Over the past decade, Cuba’s private sector has experienced slow-but-steady growth thanks to a mix of entrepreneurial grit and incremental policy changes. Although the Communist government continues to waffle on the scope and duration of various restrictions, the number of self-employed Cubans has risen from 150,000 to 600,000 since 2010 – that is, until the outbreak of the global health pandemic.
COVID-19 has brought new challenges to the Cuban economy. Declines in travel and tourism have meant less commerce and less hard currency for the government, as NPR reports. By early summer, an estimated 139,000 private businesses had returned their business licenses, according to the Associated Press. “It’s become common to find ‘closed’ signs on private cafes, bars, restaurants and lodging houses,” writes the AP’s Andrea Rodriguez, “to say nothing of the paralyzed taxi and car services … that accounted for some 50,000 of those private business licenses.”
Now, with the country’s coronavirus caseload finally in decline, the Cuban government is easing a range of restrictions against private businesses, hoping to reignite the economy and spur a return of needed services and foreign trade. After a series of economic reforms made throughout July, Labor Minister Marta Elena Feito announced that government’s approach had proven “too restrictive” and changes were needed. “We cannot continue doing the same thing,” she said on state television, “because the current economic model isn’t producing results that Cuba needs.”
Rodriguez summarizes the latest policy changes as follows:
The government last month announced that it would allow private restaurants to buy wholesale for the first time. Ministers also announced that private business people could sign contracts to import and export goods through dozens of state-run companies with import/export licenses.
Within four days of its opening to private business, 213 restaurant owners signed up to buy beer, flour, yeast, shrimp, sugar, rum and cooking oil at a 20 percent discount off retail at the Mercabal wholesale market in Havana, state media reported. A similar market has been opened to entrepreneurs in the eastern city of Holguin, according to state media. …
Along with limited wholesale, importing and exporting, the government has promised to allow the formation of small and mid-sized private business. Until now, the only legal category of private work has been a license for self-employed people, even though in many cases the self-employed are in fact owners of flourishing businesses with numerous employees. The government also said it would allow extensive business between private and state-run enterprises, allowing private business to buy and sell from state companies.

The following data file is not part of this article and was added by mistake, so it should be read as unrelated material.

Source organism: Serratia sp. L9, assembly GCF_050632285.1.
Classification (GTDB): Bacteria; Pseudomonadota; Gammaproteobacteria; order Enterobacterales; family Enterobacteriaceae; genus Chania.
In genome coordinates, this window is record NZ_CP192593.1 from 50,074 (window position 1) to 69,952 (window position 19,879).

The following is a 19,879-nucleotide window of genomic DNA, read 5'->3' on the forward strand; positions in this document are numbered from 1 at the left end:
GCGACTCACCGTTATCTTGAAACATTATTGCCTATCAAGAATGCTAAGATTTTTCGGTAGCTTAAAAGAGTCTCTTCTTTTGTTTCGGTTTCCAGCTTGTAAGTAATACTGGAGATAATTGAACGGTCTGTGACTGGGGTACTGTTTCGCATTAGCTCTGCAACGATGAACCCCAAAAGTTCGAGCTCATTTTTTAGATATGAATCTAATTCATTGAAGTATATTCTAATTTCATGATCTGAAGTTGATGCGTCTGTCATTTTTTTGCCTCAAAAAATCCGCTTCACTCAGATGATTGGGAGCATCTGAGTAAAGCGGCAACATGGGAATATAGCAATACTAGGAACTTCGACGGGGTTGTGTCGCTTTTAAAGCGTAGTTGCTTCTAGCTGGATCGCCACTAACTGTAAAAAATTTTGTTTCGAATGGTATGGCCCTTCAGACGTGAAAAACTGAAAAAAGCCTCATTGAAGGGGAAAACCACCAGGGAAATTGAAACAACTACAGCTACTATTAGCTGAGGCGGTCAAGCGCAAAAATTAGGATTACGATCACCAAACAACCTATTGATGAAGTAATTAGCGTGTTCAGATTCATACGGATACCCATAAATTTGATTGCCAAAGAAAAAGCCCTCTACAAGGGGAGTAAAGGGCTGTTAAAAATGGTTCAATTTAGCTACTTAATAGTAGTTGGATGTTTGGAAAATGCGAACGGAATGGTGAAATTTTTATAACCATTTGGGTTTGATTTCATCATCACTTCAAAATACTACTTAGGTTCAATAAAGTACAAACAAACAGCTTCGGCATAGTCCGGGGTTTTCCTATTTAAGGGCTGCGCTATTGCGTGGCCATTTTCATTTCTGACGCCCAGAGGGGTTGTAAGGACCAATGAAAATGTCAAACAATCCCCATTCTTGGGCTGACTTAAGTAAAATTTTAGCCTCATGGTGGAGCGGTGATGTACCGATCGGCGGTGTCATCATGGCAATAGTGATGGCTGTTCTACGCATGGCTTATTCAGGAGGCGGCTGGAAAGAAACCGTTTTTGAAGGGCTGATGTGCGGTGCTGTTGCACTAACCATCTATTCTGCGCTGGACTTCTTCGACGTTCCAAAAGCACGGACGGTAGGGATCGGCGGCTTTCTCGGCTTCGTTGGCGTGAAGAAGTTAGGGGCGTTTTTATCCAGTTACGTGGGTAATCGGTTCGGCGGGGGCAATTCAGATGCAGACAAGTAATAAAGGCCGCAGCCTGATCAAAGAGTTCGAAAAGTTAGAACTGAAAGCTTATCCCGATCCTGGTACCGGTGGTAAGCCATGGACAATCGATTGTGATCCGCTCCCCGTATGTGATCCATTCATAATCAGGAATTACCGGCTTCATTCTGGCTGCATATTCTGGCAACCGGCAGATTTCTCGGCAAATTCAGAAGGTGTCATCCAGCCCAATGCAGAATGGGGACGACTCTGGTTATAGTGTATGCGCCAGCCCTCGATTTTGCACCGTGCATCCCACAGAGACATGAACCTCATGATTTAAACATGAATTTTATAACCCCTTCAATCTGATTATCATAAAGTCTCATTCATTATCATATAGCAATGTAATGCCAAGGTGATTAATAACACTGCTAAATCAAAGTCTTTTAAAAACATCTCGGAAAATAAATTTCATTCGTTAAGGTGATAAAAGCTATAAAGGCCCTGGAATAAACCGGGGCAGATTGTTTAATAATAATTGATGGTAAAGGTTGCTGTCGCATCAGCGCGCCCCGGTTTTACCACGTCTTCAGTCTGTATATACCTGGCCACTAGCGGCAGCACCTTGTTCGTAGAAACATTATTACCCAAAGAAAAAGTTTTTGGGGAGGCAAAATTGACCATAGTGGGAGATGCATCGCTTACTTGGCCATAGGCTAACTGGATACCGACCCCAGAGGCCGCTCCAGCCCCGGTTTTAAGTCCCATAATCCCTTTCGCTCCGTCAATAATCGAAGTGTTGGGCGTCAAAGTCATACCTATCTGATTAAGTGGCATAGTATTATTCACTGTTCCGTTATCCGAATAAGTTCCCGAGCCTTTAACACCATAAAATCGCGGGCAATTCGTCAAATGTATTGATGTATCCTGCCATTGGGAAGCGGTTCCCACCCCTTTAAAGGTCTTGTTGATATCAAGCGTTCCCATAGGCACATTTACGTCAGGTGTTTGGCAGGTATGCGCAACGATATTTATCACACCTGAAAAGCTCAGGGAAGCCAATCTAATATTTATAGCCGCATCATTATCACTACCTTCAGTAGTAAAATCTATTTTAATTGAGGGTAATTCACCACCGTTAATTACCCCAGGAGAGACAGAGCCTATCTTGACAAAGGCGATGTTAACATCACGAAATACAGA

Earlier this summer, some business owners had hoped for such an outcome. For Cuban entrepreneur Gregory Bliniowsky, whose restaurant closed due to the economic crisis, the pressures of the pandemic could have positive implications for economic liberalization. “This crisis could shake the state and decision-makers to be more open and to make changes within Cuba that help entrepreneurs, such as permitting us to import raw materials,” he said. “They can’t permit themselves the luxury that the non-state sector collapses.”
While Bliniowsky’s predictions seem to have merit, many remain skeptical about the government’s willingness to follow through. “Many of these measures have been announced before several times, so the proof will be in the speed and efficiency and implementation of these measures,” says economist Richard Feinberg. “Of course, there is no transparency; it’s hard to know,” said Feinberg, “but perhaps the reformers have gained the upper hand with the support of President [Miguel] Díaz-Canel.”
In aligning our expectations, it’s worth remembering that Cuba’s Communist government still regularly reverts to its ideological origins. In a recent Acton lecture, John Suarez explains this ongoing struggle which is manifest, for example, in the continued funneling of the country’s resources not to the Cuban people, but to such ideological allies as Venezuela, Columbia, North Korea, and Iran.
The government’s “top priority is maintaining power, spreading their revolution in the hemisphere, creating more Cubas, and building coalitions around the world to advance their revolutionary Communist agenda,” Suarez explains.
Even with those qualifiers in mind, the latest developments still give us plenty of reasons to celebrate, however cautiously. As Suarez concludes, lasting regime change and liberalization is likely to come not from policy tweaks or personnel changes at the top, but from amplifying the struggles of dissidents and breaking Cuba’s “information monopoly” at the levels of institutional engagement and everyday life.
Although this is surely not the goal of Cuba’s latest economic reforms, even the smallest seeds of liberty are likely to bear fruit, spreading to Cuba’s rising class of entrepreneurs, independent creators, and consumers.
“This is positive,” says 59-year-old cafeteria owner Elba Zaldívar. “I think there will be more products in the future. … In the end, it’s the Cuban people who win.”
This article has been republished with permission from the Acton Institute.